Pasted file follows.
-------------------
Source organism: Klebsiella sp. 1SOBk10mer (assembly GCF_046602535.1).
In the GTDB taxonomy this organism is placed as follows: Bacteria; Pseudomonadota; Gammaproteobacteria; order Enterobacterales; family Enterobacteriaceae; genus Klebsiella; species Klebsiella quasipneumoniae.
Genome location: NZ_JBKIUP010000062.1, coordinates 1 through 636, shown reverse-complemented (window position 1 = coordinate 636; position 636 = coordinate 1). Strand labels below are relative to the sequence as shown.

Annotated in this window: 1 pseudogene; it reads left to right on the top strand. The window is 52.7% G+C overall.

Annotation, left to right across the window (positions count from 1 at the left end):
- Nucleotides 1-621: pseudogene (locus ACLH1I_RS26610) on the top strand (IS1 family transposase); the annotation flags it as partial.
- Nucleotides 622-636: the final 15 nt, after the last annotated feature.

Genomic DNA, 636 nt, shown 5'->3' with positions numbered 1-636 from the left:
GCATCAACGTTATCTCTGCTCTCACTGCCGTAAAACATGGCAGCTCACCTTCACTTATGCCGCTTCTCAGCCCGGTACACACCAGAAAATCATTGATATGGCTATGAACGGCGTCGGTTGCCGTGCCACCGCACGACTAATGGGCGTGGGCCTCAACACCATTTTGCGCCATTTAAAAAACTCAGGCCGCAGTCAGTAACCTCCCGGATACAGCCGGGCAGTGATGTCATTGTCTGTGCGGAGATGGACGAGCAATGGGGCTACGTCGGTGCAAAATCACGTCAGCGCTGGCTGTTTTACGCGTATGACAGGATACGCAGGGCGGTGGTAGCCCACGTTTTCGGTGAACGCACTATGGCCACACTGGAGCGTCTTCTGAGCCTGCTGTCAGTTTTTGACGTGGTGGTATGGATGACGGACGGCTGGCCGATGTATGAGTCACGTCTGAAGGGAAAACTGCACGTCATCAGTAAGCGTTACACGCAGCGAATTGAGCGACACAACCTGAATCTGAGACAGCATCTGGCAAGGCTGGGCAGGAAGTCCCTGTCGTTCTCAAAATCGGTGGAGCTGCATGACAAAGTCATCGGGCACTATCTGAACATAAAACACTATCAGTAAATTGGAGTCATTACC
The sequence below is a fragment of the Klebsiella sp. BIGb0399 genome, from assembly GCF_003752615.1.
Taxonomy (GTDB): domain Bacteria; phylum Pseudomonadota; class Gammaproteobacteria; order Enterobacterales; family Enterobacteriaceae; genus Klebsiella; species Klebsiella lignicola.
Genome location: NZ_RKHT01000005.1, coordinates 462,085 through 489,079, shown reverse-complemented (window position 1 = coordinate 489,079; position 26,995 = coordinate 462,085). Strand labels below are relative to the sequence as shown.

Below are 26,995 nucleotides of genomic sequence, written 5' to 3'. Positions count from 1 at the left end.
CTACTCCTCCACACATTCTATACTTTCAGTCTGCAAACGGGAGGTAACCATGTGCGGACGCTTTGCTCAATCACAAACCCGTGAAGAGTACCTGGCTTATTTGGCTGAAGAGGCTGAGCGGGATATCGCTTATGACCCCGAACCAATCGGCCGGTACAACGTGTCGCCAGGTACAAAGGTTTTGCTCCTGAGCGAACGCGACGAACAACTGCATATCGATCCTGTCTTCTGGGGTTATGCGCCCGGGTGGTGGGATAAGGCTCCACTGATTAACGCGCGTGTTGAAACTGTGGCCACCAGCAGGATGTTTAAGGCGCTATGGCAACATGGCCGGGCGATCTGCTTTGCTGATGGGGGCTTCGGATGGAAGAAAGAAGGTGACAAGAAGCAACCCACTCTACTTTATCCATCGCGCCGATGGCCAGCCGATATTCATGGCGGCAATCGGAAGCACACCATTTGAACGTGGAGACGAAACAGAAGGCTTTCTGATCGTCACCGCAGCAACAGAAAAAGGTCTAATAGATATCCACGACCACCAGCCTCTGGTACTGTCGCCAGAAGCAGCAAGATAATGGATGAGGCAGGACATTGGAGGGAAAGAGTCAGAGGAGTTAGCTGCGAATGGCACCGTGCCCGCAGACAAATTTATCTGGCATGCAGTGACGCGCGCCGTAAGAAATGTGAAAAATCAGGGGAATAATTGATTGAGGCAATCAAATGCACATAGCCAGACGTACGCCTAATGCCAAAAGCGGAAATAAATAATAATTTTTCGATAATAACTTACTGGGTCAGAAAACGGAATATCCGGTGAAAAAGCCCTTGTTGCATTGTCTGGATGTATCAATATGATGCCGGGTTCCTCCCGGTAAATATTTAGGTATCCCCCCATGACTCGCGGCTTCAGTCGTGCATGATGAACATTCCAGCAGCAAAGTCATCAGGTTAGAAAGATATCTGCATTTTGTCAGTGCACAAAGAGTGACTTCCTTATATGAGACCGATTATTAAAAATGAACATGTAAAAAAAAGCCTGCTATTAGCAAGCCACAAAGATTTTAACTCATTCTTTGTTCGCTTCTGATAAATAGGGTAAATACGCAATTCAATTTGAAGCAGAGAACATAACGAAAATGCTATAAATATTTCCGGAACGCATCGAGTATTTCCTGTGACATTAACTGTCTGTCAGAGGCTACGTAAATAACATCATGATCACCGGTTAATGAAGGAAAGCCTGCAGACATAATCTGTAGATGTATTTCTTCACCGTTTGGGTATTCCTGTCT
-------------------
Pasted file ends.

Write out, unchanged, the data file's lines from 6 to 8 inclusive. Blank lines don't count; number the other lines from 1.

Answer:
- Nucleotides 1-621: pseudogene (locus ACLH1I_RS26610) on the top strand (IS1 family transposase); the annotation flags it as partial.
- Nucleotides 622-636: the final 15 nt, after the last annotated feature.

Genomic DNA, 636 nt, shown 5'->3' with positions numbered 1-636 from the left: